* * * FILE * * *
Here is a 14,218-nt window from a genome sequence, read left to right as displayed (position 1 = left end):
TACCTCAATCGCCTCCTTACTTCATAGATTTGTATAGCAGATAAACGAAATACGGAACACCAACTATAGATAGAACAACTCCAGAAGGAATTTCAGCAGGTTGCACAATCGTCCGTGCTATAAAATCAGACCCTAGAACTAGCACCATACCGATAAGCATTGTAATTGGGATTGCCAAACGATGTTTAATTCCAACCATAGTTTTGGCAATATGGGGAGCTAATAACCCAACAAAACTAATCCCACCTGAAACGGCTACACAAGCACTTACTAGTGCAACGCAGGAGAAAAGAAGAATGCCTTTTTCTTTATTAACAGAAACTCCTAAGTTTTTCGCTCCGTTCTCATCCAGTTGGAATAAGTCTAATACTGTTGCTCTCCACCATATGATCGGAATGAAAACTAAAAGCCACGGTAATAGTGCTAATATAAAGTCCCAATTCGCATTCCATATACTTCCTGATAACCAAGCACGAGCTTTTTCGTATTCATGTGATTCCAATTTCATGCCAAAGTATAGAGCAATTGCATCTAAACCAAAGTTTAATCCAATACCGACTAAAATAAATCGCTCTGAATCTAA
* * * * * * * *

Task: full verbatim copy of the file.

Here is a 14,218-nt window from a genome sequence, read left to right as displayed (position 1 = left end):
TACCTCAATCGCCTCCTTACTTCATAGATTTGTATAGCAGATAAACGAAATACGGAACACCAACTATAGATAGAACAACTCCAGAAGGAATTTCAGCAGGTTGCACAATCGTCCGTGCTATAAAATCAGACCCTAGAACTAGCACCATACCGATAAGCATTGTAATTGGGATTGCCAAACGATGTTTAATTCCAACCATAGTTTTGGCAATATGGGGAGCTAATAACCCAACAAAACTAATCCCACCTGAAACGGCTACACAAGCACTTACTAGTGCAACGCAGGAGAAAAGAAGAATGCCTTTTTCTTTATTAACAGAAACTCCTAAGTTTTTCGCTCCGTTCTCATCCAGTTGGAATAAGTCTAATACTGTTGCTCTCCACCATATGATCGGAATGAAAACTAAAAGCCACGGTAATAGTGCTAATATAAAGTCCCAATTCGCATTCCATATACTTCCTGATAACCAAGCACGAGCTTTTTCGTATTCATGTGATTCCAATTTCATGCCAAAGTATAGAGCAATTGCATCTAAACCAAAGTTTAATCCAATACCGACTAAAATAAATCGCTCTGAATCTAA